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Carnegie Hall (1947)

 -  Music | Drama  -  28 February 1947 (USA)
6.4
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Ratings: 6.4/10 from 190 users  
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A mother (Marsha Hunt) wants her son (William Prince) to grow up to be a pianist good enough to play at Carnegie Hall but, when grown, the son prefers to play with Vaughan Monroe's ... See full summary »

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Title: Carnegie Hall (1947)

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Cast

Cast overview, first billed only:
...
...
Frank McHugh ...
Martha O'Driscoll ...
Hans Jaray ...
Tony Salerno Sr. (as Hans Yaray)
Olin Downes ...
Olin Downes
Joseph Buloff ...
Anton Tribik
Walter Damrosch ...
Walkter Damrosch
Bruno Walter ...
Lily Pons ...
Lily Pons
Gregor Piatigorsky ...
Gregor Paitigorsky
Risë Stevens ...
Risë Stevens
Artur Rodzinski ...
Artur Rodzinski
Artur Rubinstein ...
Jan Peerce ...
Jan Peerce
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Storyline

A mother (Marsha Hunt) wants her son (William Prince) to grow up to be a pianist good enough to play at Carnegie Hall but, when grown, the son prefers to play with Vaughan Monroe's orchestra. But Mama's wishes prevail and the son appears at Carnegie Hall as the composer-conductor-pianist of a modern horn concerto, with Harry James as the soloist. Frank McHugh is along as a Carnegie Hall porter and doorman, and Martha O'Driscoll is a singer who provides the love interest for Prince. Meanwhile and between while a brigade of classical music names from the 1940's (and earlier and later)appear; the conductors Walter Damrosch, Bruno Walter, Artur Rodzinski, Fritz Reiner and Leopold Stokowski; singers Rise Stevens, Lily Pons, Jan Peerce and Ezio Pinza, plus pianist Arthur Rubinstein, cellist Gregor Piatigorsky and violinist Jascha Heifetz. Written by Les Adams <longhorn1939@suddenlink.net>

Plot Summary | Add Synopsis

Genres:

Music | Drama

Certificate:

Approved | See all certifications »
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Details

Country:

Language:

Release Date:

28 February 1947 (USA)  »

Also Known As:

A Catedral da Música  »

Company Credits

Production Co:

 »
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Technical Specs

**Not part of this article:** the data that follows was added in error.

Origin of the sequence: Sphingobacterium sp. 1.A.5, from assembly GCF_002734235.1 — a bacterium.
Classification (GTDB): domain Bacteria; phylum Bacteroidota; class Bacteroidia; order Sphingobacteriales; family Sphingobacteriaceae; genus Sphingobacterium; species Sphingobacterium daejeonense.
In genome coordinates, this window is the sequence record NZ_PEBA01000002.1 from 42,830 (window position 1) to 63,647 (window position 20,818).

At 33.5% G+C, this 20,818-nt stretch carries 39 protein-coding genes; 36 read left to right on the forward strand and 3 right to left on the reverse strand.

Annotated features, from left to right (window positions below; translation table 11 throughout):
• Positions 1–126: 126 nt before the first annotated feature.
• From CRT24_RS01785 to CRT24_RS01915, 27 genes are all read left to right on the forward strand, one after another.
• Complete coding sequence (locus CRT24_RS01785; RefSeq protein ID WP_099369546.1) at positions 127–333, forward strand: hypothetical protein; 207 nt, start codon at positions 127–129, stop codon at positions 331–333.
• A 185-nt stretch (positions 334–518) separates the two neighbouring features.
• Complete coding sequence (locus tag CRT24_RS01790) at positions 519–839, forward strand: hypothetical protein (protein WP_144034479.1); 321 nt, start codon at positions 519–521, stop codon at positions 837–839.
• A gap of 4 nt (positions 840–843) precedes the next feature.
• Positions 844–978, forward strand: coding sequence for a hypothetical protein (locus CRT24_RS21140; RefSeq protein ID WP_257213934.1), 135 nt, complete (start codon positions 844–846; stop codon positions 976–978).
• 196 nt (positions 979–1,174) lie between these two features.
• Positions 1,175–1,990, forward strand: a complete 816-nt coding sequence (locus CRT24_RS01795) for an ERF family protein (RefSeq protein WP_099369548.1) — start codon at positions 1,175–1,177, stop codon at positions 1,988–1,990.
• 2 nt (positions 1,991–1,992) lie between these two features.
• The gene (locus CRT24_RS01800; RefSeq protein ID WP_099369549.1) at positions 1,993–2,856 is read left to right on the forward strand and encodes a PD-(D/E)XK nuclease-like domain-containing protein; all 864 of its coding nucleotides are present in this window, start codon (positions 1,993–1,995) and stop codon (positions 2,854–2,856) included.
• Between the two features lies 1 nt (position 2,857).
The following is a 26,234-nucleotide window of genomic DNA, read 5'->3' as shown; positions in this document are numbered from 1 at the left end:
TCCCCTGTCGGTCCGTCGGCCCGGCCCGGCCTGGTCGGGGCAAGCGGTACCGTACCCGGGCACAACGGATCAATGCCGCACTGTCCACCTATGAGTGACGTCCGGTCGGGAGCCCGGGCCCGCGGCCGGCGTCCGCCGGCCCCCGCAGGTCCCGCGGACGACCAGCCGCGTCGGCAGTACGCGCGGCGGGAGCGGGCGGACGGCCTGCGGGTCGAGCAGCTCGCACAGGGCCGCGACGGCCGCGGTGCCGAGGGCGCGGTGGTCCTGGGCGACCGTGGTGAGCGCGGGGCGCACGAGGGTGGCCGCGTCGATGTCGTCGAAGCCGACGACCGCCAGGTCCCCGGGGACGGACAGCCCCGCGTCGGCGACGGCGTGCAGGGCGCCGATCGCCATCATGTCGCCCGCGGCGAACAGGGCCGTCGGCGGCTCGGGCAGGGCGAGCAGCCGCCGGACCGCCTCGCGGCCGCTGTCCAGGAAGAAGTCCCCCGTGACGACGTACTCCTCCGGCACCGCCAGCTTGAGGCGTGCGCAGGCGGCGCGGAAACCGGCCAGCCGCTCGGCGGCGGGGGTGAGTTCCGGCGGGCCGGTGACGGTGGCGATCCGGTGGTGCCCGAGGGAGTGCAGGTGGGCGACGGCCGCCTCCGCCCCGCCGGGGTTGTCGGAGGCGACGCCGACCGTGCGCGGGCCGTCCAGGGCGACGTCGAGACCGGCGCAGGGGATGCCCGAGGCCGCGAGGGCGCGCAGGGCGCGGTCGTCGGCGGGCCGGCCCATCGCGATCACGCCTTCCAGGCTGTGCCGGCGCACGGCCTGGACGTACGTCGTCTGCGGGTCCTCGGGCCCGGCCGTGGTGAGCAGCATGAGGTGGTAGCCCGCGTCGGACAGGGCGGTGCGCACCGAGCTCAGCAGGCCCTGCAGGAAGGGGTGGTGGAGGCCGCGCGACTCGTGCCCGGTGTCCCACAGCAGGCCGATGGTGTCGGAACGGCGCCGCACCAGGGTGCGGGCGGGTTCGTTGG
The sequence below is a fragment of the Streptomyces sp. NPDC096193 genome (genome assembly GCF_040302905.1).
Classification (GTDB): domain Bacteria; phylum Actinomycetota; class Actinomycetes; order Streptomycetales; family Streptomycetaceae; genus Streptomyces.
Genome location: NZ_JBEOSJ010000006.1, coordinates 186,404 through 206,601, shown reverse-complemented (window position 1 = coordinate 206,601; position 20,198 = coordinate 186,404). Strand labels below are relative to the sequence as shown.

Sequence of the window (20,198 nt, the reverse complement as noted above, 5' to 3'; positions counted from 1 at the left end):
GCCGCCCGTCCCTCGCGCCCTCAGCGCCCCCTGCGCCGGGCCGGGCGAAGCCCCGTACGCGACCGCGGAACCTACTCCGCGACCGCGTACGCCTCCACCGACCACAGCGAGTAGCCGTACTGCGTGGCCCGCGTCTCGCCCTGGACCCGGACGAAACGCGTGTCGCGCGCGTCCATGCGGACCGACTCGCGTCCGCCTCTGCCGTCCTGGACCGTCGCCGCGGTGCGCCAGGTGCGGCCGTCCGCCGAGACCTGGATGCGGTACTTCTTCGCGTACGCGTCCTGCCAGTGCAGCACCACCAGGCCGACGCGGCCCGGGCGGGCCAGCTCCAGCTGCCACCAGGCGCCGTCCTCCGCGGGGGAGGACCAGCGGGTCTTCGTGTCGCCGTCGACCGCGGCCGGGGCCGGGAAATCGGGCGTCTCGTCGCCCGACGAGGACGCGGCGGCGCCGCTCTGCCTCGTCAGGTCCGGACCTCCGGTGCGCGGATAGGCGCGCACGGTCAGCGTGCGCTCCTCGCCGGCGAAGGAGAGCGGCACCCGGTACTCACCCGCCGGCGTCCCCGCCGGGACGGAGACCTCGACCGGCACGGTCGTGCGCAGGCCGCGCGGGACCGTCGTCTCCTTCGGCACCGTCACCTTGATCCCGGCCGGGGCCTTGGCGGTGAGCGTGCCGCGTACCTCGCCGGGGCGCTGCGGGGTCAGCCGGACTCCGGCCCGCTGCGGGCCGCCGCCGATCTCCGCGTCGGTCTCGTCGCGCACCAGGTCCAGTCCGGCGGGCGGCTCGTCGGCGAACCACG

Runtime:

Sound Mix:

(Western Electric Sound System)

Aspect Ratio:

1.37 : 1
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Did You Know?

Trivia

Film debut of Bert Freed. See more »

Goofs

Johns arrives on stage for rehearsal and is introduced to Ruth who is standing opposite of him with the piano in between. Close up of Ruth's face shows her looking to her left as she speaks to John who is center to her. See more »

Connections

Featured in Moments in Music (1950) See more »

Soundtracks

Il lacerato spirito
from "Simon Boccanegra"
Music by Giuseppe Verdi
Sung by Ezio Pinza, bass
See more »

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User Reviews

 
Loved the Music, Hated the Movie
6 June 2009 | by (United States) – See all my reviews

WARNING: Do NOT show this film to anyone in whom you're trying to stimulate an interest in classical music. That's what audio recordings are for.

CARNEGIE HALL is an interesting relic that allows us a few glimpses of some great musicians in action, performing their signature works. If you already enjoy the music and want to see what Heifetz, Rubinstein, Piatigorsky, Peerce, Pinza, Stevens et al. looked like in their heyday (as well as some lesser-known but significant talents such as John Corigliano, Leonard Rose and Nadia Reisenberg), you can probably bear to sit through this film.

But Lord!, the non-musical scenes (and even the mediocre "57th Street Rhapsody" that closes the film) are just dreadful. Marsha Hunt was an able journeywoman actress and does as credible a job as can be expected, but she has little to work with in the way of story and dialog. The other actors (as opposed to musicians playing themselves or other musicians) range from adequate to awful. All the clichés about artistic temperaments and a child straying from the career path chosen by the parent are on display, and they were stale long before CARNEGIE HALL was made. The efforts to "humanize" Heifetz, Reiner and Rubinstein also are trite (not that they shouldn't be portrayed as actual human beings, as opposed to Hollywood stereotypes of classical demigods. Heifetz was more fun a few years earlier in THEY SHALL HAVE MUSIC.) Other than the documentary aspect of CARNEGIE HALL's musical segments, I can see no reason to see this film more than once. And unless you really care about classical music and the people who make it, even a single viewing is excessive.

Idle question: Can anyone explain why -- in the scene in which the kindly Nora arranges for the young performer "Mary" to use the hall for her debut -- that Mary is shot from the rear, and we never see her face? Rather strange.


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